Swimming at Chicago’s Promontory Point

Summer’s almost gone in Chicago. The winds are picking up; white caps on the lake are a little more frequent; the morning temperatures have a little more bite; the evenings a little less light. Soon, the lake will turn over, bringing the cold depths to the surface, and the air will fail to warm them.

So, it’s about time that I write about my favorite little corner of Lake Michigan: the cove formed by the southern face of Promontory Point and the 59th Street Pier, with the 57th Street Beach in between. “The Point” has been used by long-distance swimmers for decades, who appreciate its several unique features:

Here’s a satellite image of the swim area, showing approximate distances:

Most people just follow the buoy line, but you can mix things up with a trip to the 57th Street beach. Point-to-Pier is 750m as a straight line, but the buoys run slightly outside the line drawn above, which makes that path closer to 800m. The triangle shown above is a total of 1700m.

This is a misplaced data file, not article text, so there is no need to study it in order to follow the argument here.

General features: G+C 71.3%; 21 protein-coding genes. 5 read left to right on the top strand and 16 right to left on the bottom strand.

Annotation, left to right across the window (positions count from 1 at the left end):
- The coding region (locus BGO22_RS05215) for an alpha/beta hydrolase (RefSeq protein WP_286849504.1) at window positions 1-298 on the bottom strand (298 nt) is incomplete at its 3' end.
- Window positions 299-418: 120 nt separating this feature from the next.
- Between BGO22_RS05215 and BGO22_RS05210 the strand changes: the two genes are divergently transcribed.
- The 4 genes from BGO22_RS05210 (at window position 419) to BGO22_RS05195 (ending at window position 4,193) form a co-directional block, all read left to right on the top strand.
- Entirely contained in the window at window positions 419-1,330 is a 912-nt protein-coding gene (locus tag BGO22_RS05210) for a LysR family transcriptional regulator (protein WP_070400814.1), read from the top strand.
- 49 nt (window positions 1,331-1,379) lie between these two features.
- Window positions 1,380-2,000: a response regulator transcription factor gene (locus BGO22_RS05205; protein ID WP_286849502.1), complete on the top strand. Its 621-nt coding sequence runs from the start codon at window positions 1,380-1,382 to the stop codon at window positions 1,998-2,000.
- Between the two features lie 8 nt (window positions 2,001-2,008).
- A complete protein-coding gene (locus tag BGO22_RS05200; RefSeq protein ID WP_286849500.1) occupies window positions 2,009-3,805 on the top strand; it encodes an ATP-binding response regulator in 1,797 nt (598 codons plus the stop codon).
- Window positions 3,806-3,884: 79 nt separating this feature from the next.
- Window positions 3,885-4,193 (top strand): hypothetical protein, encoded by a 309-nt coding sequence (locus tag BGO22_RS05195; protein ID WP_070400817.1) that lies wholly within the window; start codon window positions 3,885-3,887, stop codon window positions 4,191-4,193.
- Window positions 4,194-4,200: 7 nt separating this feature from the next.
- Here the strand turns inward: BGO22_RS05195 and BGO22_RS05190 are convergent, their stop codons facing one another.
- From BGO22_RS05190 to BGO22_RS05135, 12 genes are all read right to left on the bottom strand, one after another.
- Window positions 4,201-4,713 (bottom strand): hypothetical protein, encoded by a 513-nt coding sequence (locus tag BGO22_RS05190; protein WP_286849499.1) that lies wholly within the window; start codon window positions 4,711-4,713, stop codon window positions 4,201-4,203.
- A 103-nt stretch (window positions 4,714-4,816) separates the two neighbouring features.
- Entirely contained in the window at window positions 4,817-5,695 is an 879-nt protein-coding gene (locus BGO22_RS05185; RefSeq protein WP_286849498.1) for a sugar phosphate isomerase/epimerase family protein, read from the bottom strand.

While most people swim on the south side of the Point, the north side also provides a nice (albeit shallower) swim zone, with a protected cove, small beach, and buoys during the summer. Swimming on the north side of the Point is technically illegal - it’s not an officially sanctioned “swimming beach” - but this doesn’t appear to be actively enforced.

The Point also provides natural protection against swells and chop, depending on the wind direction. With a north wind (swells coming from north to south), the north side of the Point bears the brunt of the action, which protects the south side. With a south wind, the opposite occurs.

Yesterday we had northeast winds. Here’s what the north side of the Point looked like:

And here’s what we had on the south side of the Point:

I took these pictures within 5 minutes of each other!

The water has been holding steady in the mid-60s, but the “Point penguins” know time is short, and the lake will soon become inhospitable to even the hardiest among us. “50 to 50” is oft-heard saying - that is, 50 degrees (spring) to 50 degrees (fall). Most likely, we have less than a month remaining of temperatures reliably in that zone.

After that, it’s “see you in the spring!” In the meantime, enjoy this beautiful article written for USMS by one of the morning regulars.

Posted 17 September 2010 in: local Tags: Promontory Point